Sony’s latest “compact” phone is up for pre-order in the United States, where it’s priced at $600.
The Sony Xperia XZ1 Compact is something rare in today’s smartphone space: a phone with a 4.6 inch display and high-end specs including a Qualcomm Snapdragon 835 processor and 4GB of RAM.
It also looks an awful lot like every other high-end phone Sony has released in the last few years. But things could start to look different next year.
In an interview with the Indian Express, Sony’s managing director for India says there are plans for a “new generation of products” with a “complete new design.”
Sony calls its design philosophy “omni-balance,” due to a push for symmetrical proportions on all side. Right now that means phones with relatively big bezels above and below the screen, but as rival phone makers push closer and closer to truly bezel-free devices, I’d be surprised if Sony’s next phones didn’t have slimmer borders.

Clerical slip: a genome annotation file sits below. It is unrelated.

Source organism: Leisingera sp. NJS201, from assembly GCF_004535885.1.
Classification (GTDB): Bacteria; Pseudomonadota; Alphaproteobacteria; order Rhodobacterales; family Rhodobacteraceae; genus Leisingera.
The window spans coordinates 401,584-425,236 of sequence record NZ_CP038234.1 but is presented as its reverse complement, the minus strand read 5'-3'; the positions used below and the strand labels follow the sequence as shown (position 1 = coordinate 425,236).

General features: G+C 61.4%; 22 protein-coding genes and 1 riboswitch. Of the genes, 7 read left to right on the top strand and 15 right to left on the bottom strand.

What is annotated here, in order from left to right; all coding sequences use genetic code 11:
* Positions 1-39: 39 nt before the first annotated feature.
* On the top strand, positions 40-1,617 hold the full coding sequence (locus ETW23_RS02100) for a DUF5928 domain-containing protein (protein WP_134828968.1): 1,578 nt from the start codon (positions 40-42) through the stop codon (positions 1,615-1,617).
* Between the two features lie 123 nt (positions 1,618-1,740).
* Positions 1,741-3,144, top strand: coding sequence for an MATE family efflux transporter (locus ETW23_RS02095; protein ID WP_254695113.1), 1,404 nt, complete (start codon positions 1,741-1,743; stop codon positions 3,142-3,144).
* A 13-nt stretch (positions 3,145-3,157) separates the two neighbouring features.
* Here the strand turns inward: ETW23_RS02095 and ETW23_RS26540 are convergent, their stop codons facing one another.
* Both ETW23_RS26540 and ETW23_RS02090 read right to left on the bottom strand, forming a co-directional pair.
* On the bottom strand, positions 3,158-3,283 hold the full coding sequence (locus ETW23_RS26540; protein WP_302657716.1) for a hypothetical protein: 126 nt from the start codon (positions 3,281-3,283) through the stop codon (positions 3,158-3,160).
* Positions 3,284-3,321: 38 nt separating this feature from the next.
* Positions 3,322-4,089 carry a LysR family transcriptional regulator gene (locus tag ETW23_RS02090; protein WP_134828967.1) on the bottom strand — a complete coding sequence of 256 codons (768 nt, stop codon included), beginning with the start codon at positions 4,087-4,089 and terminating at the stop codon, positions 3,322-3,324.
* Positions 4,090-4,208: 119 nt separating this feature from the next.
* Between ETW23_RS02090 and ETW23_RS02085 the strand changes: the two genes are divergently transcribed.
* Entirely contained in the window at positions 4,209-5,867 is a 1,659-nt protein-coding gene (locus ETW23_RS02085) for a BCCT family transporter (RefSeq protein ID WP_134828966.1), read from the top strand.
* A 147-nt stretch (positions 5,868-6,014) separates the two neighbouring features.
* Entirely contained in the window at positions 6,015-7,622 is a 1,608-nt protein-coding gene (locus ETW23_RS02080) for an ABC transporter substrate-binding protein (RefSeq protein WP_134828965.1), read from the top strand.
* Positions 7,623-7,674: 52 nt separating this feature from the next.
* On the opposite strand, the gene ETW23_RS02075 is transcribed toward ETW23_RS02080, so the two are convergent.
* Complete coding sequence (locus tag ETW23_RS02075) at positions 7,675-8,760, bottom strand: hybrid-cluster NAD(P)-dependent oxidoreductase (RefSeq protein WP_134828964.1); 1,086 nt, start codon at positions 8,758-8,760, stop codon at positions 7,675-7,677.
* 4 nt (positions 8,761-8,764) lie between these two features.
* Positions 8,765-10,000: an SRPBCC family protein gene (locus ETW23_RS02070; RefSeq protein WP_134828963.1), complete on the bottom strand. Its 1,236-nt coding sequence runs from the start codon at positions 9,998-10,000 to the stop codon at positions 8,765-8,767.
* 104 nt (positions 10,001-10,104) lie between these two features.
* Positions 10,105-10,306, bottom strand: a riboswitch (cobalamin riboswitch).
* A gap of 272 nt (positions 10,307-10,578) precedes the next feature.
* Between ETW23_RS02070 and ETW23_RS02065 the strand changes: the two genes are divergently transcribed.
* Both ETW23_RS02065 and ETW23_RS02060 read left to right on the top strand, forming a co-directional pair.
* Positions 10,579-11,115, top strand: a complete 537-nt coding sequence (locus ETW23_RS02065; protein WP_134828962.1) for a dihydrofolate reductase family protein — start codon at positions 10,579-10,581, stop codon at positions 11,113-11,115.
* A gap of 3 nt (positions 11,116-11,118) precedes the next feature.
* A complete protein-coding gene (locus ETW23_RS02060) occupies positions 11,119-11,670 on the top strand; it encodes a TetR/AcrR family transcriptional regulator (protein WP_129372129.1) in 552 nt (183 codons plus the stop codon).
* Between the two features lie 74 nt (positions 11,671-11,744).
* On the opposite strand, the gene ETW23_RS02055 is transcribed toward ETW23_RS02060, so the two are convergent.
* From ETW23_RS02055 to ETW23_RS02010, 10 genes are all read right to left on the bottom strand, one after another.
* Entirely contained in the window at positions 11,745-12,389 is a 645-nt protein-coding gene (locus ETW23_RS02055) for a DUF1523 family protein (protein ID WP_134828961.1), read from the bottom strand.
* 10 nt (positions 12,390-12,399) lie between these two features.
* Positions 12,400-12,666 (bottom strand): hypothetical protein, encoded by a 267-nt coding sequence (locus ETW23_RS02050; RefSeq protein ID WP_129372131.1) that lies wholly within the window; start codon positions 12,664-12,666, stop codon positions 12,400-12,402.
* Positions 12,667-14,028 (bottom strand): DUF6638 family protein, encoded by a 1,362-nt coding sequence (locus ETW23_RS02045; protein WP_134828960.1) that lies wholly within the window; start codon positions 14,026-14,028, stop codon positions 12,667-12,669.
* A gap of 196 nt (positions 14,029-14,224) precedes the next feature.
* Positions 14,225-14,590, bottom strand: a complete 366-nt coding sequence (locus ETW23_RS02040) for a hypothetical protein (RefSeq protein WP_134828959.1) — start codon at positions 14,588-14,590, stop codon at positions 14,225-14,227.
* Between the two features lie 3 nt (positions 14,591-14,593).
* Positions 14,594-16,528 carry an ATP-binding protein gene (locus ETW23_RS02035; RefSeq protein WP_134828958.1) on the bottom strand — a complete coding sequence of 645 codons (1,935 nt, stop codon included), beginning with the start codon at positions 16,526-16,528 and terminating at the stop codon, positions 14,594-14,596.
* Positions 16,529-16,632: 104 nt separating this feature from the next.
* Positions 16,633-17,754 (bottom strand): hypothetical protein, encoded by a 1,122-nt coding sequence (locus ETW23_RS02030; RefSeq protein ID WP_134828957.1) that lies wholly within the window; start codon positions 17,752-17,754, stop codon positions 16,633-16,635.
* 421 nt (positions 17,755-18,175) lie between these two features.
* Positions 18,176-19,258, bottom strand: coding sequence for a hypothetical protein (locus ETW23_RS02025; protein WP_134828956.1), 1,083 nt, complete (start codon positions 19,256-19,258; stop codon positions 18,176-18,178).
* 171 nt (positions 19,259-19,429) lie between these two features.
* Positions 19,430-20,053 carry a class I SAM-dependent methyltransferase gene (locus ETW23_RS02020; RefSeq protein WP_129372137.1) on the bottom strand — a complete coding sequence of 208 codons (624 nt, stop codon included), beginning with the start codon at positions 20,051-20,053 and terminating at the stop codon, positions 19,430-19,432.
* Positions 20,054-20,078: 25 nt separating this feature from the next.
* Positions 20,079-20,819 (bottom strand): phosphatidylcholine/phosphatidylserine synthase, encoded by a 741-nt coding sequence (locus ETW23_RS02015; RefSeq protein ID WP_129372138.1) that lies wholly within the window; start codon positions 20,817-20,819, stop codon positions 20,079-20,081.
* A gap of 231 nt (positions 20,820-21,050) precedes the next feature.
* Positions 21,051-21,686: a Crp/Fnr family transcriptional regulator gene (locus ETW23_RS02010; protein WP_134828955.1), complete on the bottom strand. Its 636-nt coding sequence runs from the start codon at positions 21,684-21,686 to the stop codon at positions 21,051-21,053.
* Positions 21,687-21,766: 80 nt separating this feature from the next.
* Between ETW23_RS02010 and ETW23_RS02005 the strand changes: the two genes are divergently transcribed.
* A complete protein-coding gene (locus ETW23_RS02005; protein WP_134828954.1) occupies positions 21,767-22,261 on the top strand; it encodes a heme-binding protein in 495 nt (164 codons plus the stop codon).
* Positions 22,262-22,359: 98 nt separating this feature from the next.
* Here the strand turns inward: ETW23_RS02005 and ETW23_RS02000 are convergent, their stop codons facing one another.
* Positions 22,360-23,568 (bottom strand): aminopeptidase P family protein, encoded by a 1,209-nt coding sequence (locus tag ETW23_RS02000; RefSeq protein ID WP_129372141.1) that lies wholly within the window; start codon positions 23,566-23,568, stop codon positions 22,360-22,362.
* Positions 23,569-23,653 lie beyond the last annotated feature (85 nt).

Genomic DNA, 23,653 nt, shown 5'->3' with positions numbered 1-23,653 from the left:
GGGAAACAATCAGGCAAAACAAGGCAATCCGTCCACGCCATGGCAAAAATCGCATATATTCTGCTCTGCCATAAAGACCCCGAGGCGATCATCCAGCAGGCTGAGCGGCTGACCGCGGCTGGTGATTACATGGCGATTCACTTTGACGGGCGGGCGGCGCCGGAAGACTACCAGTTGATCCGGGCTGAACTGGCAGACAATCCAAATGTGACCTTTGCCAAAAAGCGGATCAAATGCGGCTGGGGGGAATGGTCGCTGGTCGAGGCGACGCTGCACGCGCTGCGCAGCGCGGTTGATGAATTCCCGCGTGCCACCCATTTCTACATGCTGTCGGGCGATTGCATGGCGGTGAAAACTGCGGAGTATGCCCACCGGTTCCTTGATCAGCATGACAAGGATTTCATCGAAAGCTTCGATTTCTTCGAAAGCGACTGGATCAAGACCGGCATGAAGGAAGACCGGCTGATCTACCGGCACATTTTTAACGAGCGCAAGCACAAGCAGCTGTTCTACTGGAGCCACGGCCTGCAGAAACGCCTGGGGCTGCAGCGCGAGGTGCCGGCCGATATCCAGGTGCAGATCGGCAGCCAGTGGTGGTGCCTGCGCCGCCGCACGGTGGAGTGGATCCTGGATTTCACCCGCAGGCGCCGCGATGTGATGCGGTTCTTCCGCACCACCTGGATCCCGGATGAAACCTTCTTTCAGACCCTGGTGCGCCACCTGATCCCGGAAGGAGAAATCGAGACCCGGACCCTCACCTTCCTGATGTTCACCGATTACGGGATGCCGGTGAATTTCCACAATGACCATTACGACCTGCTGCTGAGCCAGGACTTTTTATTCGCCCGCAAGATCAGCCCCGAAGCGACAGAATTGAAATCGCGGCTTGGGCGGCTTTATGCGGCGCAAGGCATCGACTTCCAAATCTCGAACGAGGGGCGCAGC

It also wouldn’t be surprising to see a Sony phone with an 18:9 (2:1) display rather than the usual 16:9 aspect ratio.
For now, the most compelling thing about the XZ1 Compact is probably the phone’s small size. I mean, there was a time when people called phones with 4.3 inch screen phablets, but these days 5.5 inch screens are the norm, so the XZ Compact is pretty darned small.
It features 32GB of UFS storage, a microSD card slot (up to 256GB), a 19MP rear camera, a 13MP front-facing camera, an 8MP front camera, NFC, and it’s one of the first devices to ship with Android 8.0.
The phone has a 2,700 mAh battery, Qualcomm Quick Charge 3.0 fast charging support, a Gorilla Glass 5 display, and IP68 water resistance.
It does have a few quirks that might make it hard to justify the $600 price tag for some users. There’s no fingerprint sensor on the US model, and the phone has a 720p display rather than 1080p.
But it’s one of the few phones capable of shooting video at 960 frames per second, one of the first to feature Bluetooth 5.0, and it has a headphone jack.
The unlocked phone should support GSM networks in the US including AT&T and T-Mobile.